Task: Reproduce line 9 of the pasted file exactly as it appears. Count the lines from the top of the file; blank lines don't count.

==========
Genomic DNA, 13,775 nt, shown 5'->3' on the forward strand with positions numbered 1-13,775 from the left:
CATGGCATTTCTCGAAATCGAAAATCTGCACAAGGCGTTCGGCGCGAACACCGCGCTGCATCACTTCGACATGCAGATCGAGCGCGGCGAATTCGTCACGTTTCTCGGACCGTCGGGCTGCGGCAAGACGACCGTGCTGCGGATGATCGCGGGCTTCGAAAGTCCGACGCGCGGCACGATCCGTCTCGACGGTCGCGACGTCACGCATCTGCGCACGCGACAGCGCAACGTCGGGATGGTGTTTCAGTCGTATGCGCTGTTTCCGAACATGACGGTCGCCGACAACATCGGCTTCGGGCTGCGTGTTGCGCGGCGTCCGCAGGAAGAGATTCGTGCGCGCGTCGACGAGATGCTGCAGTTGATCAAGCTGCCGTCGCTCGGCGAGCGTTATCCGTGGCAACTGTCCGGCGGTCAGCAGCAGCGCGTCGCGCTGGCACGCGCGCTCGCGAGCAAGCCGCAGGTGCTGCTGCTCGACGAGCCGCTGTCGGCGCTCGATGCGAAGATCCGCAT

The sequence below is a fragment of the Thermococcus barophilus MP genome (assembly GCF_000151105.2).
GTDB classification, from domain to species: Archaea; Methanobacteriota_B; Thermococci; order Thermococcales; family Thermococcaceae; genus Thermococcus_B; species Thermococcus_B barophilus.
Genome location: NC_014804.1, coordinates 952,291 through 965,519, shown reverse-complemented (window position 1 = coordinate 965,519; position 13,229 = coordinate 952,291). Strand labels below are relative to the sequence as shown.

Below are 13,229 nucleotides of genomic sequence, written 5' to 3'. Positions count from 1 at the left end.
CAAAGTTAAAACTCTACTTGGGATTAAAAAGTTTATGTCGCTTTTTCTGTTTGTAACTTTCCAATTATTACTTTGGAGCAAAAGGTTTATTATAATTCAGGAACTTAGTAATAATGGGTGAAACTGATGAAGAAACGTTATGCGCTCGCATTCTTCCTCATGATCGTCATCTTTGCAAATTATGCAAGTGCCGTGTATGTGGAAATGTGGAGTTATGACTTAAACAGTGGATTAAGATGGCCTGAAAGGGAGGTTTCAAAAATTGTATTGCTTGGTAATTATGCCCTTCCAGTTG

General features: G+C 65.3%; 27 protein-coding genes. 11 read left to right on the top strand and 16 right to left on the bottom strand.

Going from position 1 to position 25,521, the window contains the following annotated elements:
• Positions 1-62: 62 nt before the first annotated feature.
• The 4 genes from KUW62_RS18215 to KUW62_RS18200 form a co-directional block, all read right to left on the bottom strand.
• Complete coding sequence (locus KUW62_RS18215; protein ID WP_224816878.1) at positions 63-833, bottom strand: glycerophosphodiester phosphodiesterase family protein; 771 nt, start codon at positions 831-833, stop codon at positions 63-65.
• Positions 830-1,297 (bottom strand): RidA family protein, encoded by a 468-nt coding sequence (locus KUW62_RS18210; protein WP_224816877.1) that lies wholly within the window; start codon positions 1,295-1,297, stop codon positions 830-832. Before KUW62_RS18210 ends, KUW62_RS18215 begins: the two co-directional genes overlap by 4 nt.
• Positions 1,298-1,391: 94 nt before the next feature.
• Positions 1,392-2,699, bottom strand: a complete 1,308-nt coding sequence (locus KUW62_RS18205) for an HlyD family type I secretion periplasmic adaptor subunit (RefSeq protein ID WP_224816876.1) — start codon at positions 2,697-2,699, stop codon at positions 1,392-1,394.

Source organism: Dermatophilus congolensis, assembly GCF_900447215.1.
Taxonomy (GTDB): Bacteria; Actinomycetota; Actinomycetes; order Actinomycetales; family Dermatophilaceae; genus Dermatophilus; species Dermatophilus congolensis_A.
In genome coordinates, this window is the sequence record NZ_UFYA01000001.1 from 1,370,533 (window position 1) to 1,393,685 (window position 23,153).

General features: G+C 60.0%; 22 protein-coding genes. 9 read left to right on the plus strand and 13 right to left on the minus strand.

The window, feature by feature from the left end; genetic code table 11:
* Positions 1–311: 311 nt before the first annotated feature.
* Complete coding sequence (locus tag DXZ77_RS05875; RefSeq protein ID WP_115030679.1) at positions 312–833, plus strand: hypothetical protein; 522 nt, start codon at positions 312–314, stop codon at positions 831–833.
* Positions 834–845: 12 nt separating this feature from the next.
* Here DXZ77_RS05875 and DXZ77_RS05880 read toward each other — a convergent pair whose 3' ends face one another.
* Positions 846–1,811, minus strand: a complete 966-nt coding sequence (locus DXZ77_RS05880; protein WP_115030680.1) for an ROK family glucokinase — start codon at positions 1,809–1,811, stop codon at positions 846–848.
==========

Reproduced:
Going from position 1 to position 25,521, the window contains the following annotated elements: